Fitzpatrick, Rosen embrace competition for Miami QB job

As Josh Rosen dropped back to pass during practice Tuesday, Ryan Fitzpatrick slapped and pushed him in the back, like an older brother trying to annoy.

It was part of a drill, and those are the only swipes the two Miami Dolphins newcomers are taking at each other as they begin competition for the No. 1 quarterback job.

Fitzpatrick, entering his 15th NFL season, has been through it all before. This year he can become the first player to throw a pass for eight teams.

"I've always had to earn every opportunity that I've received," said Fitzpatrick, 36. "I love the competition. I love being out here and trying to be the best me I can be."

When Fitzpatrick signed an $11 million, two-year deal in March, the job appeared to be his to replace the departed Ryan Tannehill. Then the Dolphins traded two draft picks for Rosen, who had a rocky rookie season in Arizona last year but could become the franchise quarterback Miami has sought since Dan Marino retired 20 years ago.

Fitzpatrick, speaking publicly about the Rosen trade for the first time, said he took the deal in stride.

"I'm here because this was an opportunity where I would have a chance to play," Fitzpatrick said. "It was a job that was open."

It still is, according to first-year coach Brian Flores. He said the best QB in practice will start.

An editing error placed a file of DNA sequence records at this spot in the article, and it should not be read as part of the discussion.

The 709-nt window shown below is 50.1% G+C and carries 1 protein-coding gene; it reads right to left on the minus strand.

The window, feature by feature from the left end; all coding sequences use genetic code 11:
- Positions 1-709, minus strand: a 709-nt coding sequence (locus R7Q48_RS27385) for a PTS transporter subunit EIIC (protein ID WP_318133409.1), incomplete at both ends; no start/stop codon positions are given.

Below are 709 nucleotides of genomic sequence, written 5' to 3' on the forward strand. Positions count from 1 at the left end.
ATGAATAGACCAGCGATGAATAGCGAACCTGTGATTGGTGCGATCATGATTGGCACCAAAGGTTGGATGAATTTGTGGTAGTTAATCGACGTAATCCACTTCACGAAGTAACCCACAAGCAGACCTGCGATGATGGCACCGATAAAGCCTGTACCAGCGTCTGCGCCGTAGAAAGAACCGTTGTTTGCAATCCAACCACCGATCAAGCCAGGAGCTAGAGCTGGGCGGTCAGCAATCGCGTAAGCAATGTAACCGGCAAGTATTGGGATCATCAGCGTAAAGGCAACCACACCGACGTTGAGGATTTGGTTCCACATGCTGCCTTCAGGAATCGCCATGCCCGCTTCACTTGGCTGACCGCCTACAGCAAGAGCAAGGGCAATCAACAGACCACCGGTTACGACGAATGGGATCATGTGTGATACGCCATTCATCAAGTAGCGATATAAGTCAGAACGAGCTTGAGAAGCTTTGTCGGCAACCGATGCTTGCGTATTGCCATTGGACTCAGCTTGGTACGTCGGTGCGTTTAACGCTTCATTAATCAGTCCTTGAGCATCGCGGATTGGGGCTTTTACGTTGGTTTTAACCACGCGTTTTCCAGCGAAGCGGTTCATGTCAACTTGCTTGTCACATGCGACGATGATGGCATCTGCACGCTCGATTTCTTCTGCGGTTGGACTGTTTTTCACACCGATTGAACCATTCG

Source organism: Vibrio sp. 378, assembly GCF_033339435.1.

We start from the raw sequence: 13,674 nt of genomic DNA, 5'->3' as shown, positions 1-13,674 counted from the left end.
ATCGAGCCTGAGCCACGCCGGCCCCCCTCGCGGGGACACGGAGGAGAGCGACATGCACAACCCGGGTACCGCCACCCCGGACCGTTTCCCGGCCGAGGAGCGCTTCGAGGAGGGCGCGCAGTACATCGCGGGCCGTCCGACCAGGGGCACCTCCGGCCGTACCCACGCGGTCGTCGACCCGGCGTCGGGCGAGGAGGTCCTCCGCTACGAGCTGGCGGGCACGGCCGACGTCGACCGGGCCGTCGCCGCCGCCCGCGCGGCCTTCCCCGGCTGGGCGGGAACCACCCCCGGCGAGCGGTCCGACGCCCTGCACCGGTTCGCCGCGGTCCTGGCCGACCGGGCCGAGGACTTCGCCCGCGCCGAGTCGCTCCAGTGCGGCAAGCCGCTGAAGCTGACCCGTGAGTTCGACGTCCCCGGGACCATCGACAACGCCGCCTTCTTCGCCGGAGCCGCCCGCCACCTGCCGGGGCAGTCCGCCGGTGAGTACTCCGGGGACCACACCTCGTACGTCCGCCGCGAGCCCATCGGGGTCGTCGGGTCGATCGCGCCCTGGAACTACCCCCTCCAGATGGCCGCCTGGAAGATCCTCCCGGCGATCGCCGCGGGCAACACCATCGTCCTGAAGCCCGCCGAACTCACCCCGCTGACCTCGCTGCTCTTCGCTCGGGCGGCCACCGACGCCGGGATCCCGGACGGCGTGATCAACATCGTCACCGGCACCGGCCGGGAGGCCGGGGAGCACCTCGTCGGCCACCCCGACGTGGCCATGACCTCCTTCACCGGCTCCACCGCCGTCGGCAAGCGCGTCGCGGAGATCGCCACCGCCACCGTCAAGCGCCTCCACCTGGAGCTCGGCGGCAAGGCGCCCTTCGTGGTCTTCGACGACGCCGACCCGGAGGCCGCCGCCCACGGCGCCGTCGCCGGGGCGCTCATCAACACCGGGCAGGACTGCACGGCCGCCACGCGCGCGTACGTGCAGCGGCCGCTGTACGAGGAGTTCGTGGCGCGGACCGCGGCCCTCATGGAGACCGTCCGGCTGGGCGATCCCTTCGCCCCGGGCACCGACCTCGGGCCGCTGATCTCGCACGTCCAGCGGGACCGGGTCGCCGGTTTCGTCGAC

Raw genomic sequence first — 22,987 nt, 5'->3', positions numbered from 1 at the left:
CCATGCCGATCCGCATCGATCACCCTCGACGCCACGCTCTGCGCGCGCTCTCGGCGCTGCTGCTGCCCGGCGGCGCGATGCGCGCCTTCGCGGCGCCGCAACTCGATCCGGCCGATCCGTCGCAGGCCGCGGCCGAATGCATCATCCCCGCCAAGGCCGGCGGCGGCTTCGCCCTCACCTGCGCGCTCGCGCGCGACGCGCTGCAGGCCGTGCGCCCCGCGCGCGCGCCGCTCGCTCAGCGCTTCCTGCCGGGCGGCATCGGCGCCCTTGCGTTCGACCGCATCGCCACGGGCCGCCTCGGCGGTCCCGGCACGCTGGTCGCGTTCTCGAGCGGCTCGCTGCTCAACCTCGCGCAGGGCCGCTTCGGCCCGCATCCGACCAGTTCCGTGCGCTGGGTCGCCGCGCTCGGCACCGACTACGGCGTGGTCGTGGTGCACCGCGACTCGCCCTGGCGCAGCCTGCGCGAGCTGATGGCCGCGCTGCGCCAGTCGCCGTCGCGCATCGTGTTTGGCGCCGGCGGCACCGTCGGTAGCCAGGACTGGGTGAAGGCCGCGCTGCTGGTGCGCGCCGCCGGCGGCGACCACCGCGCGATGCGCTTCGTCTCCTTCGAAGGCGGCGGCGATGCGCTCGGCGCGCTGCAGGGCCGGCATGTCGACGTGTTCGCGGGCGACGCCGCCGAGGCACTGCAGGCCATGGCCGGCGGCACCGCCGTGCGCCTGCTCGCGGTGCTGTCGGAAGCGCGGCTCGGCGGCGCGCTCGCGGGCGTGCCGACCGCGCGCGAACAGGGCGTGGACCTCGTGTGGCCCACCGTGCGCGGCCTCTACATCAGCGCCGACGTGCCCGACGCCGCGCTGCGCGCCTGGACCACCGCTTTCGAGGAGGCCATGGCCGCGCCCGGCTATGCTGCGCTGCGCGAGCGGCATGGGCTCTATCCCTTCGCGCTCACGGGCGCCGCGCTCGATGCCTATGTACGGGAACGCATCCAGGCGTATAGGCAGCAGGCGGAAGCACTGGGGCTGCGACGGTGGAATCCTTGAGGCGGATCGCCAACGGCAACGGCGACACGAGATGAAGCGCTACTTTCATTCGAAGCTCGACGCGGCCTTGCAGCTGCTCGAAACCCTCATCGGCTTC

"I expect Ryan to compete for the starting position," Flores said. "I expect him to lead in the quarterback room, and really the entire offense. Obviously he has a wealth of knowledge and a lot of experience. There's competition, but at the same time we're trying to build a team and try to help each other become the best version of ourselves on the field. I expect him to be the leader he is. He has done a good job of that so far."

Rosen, like Fitzpatrick, has embraced the battle for the No. 1 job, and said he'll be mindful of the example set by his more experienced teammate.

"He likes to goof around, but he works really hard," Rosen said. "He has been in this league a long time. If I can take just a couple of lessons from him, they'll do me very well in the long run."

The QBs' lockers are side by side, allowing plenty of opportunity for conversation - such as when the cerebral Rosen explained to Fitzpatrick the ecological benefit of the recycled plastic in his cleats.

"Some of the stuff he talks about reminds me of some classmates I had in college," said Fitzpatrick, a Harvard alum. "The topics are sometimes not necessarily things I want to talk about. But he's definitely an interesting guy."

This week's practices are the first for Rosen with Miami. He fumbled three snaps to start Tuesday's workout, and threw an interception at the beginning of seven-on-seven drills, while Fitzpatrick lined up with the first unit.

Rosen acknowledged there's a considerable learning curve in a new city with a new team.

"My head is swimming," he said. "You kind of underestimate from the outside looking in all the logistical issues - just having to move, and I'm walking into the receiver room thinking it's the bathroom. There are a lot of little things that go into it. When you step on the field, you've got to let that go."

Fitzpatrick has been with the team only a few weeks longer but already seems at home. He led teammates jogging through an agility drill, holding the ball in one hand as defenders tried to poke it out, while repeatedly touching the turf with his other hand.

Fitzpatrick reached the finish and struck a Superman pose. Rosen's challenge will be to top that.

The Associated Press contributed to this report.